Your SaaS Cloud Provider Does An Awful Job At Implementing SAML And That’s Totally OK

The SaaS provider you just selected claims SAML compatibility? That’s awesome for you! This will enable you and your users to use this new service in a much more secure and user-friendly way. Imagine the pain if there was one more user ID and password to manage.

But you know what? “SAML compatible” means very little these days. I’m not saying that the SaaS providers are not “SAML compatible.” I’m saying that “compatible” is sometimes used in the most loose way possible.

I’m totally fine with that and I can explain why.

SAML 2.0 is an extensive standard with lots of features. Some are essential, some are nice to have and others are rather obscure. And, by obscure, I don’t mean the good kind of obscure I wrote about in my last blog post.
Back in the days there were SAML conformance tests with operational modes like “IdP lite”, “IdP,” etc.
That made sense then (2005… pre-iPhone!) but the primary driver for identity federation (cloud computing) wasn’t there yet, so those operational modes were based on assumptions what features customers would probably need.

It turns out those assumptions weren’t totally accurate – which comes as a surprise to exactly no one I guess.

Let me give you an example of an essential functionality of SAML: Web SSO.
Sparing you the full details, rest assured that the specifications go into great detail how a Web SSO message is formatted and how it travels from the IDP to the SP.  SAML authentication requests, authentication responses, POST binding etc. … without it you wouldn’t be able to log into your shiny new SaaS app using RSA SecurID Access for example.

Less commonly implemented is the part of SAML 2.0 that talks about the setup of the relationship between an IDP and a SP.
Ever wondered what that URL is that some call “Assertion Consumption Service”, others call it “SP URL” or “IDP URL,” or others label as “Service URL”? SAML metadata helps greatly with this. Small XML files that prevent typos and take away the guesswork where to copy & paste those URLs.  I’m a huge fan of metadata and consider them essential. Others might disagree and consider this a “nice to have”. At least missing metadata support doesn’t mean things don’t work – the setup is a bit harder but you’ll get it to work eventually.

A “nice to have,” in many cases, are authentication context classes. These are fields in a SAML assertion that communicate to the SP how a user got authenticated at the IDP. That is useful if the SP actually cares about that fact. The SP could for example request a certain authentication class (e.g. TimeSyncToken) from the IDP. Most times however it is the IDP that would control what authentication method to use when federation to a particular SP and not let the SP make that decision. In that case the authentication context classes don’t really matter much at all.

I have two obscure features of SAML as examples: Persistent NameIDs and NameID management.

  • Persistent NameIDs come from time where the assumption was that there is a non-flat namespace and that users will have accounts (with login credentials!) at the IDP and SP and that they want to link those two accounts in a secure and privacy maintaining way.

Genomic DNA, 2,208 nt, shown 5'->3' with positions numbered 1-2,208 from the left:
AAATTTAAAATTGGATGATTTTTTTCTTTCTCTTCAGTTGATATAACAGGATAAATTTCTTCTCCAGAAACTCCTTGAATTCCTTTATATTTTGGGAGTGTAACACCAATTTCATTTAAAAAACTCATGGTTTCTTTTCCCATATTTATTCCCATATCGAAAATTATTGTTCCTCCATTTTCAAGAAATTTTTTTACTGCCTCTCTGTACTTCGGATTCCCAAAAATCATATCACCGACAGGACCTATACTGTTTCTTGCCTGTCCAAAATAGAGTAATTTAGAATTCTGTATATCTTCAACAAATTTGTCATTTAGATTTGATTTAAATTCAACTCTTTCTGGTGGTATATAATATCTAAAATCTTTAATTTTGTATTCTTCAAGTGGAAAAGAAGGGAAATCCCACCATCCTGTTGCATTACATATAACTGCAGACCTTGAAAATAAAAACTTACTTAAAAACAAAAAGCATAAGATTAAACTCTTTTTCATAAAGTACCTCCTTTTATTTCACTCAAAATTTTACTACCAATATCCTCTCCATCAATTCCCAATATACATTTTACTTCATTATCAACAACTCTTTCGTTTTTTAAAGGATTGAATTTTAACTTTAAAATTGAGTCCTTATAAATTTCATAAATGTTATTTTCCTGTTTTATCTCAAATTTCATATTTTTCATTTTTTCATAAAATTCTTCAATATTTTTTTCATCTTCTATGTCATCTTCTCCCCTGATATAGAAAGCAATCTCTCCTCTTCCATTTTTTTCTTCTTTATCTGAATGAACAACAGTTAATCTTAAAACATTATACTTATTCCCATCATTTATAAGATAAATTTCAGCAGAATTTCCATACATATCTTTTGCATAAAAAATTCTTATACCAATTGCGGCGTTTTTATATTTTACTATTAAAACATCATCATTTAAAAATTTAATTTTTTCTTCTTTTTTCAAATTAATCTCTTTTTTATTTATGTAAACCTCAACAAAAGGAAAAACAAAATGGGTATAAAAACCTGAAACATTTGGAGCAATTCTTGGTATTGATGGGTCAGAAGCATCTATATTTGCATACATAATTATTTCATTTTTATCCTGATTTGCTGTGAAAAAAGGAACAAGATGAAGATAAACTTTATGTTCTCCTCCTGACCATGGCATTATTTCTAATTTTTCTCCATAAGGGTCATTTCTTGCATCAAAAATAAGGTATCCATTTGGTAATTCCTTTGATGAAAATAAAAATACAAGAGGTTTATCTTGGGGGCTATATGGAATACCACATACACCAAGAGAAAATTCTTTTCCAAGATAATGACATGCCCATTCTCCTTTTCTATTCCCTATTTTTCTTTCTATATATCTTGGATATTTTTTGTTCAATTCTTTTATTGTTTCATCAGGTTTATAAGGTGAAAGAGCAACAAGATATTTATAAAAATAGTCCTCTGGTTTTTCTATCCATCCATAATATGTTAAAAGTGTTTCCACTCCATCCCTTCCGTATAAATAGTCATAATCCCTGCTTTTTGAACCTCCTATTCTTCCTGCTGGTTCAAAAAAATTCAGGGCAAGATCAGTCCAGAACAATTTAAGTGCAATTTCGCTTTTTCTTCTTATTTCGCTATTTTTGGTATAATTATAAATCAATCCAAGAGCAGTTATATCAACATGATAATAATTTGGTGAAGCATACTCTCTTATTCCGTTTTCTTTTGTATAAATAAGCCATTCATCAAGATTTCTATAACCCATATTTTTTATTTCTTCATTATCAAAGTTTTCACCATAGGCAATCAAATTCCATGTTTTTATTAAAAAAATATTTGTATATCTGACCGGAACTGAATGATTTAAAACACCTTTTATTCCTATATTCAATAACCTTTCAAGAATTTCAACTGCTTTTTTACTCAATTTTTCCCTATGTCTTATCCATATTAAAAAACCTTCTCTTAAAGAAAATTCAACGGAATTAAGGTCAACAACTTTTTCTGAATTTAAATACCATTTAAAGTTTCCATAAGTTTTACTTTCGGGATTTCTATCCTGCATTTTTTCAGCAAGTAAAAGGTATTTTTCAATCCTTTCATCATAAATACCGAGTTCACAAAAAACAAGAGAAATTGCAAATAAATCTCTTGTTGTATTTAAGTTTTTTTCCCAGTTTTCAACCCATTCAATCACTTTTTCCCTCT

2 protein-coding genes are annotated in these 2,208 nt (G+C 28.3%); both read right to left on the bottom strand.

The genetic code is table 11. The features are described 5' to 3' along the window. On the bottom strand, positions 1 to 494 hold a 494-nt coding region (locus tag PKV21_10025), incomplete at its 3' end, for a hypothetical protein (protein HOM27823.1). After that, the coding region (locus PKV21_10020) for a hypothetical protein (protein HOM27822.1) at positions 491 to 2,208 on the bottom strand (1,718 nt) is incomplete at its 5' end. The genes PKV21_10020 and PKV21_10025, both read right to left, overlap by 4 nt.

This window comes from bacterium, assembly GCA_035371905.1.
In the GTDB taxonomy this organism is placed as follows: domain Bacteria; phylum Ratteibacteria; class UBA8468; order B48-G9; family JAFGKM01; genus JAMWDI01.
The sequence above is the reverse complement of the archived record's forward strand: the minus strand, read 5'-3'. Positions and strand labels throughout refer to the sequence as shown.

In the SaaS cloud world I haven’t seen this. Persistent NameIDs have a very specific workflow behind them: a user logs into the SP and IDP and tells them both to link up the two accounts. This could also be done in bulk but in any case the link ID is supposed to be opaque. Opaque in this case meaning it has no relationship to the userID on either side. Think of a random string – not related to any profile data the user has e.g. employee ID.
  • The NameID management protocol is supposed to let users manage those links and break them or re-new them if needed.
    Never seen this or even heard of it before? That’s exactly my point.

There is much more to SAML e.g. attribute statements, name ID formats, signatures, encryption etc.

Take all this and you get a feeling that maybe SAML isn’t trivial to implement after all.
That is… if you want to implement the entire standard. What about if you just pick the parts you actually need? Maybe just Web SSO?

That is way easier than even the “SP lite” operational mode I mentioned earlier. OrangeHRM is an example of this approach. Does that mean their SAML implementation is bad? Far from it. It is not complete – it only does SSO using the POST binding but would you rather have that obscure persistent NameID feature implemented or whatever useful HR function OrangeHRM should provide in the next release?

How hard can it be to implement SAML? It’s just XML! – that’s what I heard a few weeks ago from a customer. I was politely pointing out that SAML is indeed XML based, but that doesn’t automatically make it hard or easy to implement. It’s the extent to which SAML should be supported that makes it easy or hard.

If I have to choose between a severely restricted but secure SAML implementation and having no SAML support at all… I would choose the first option every single time.

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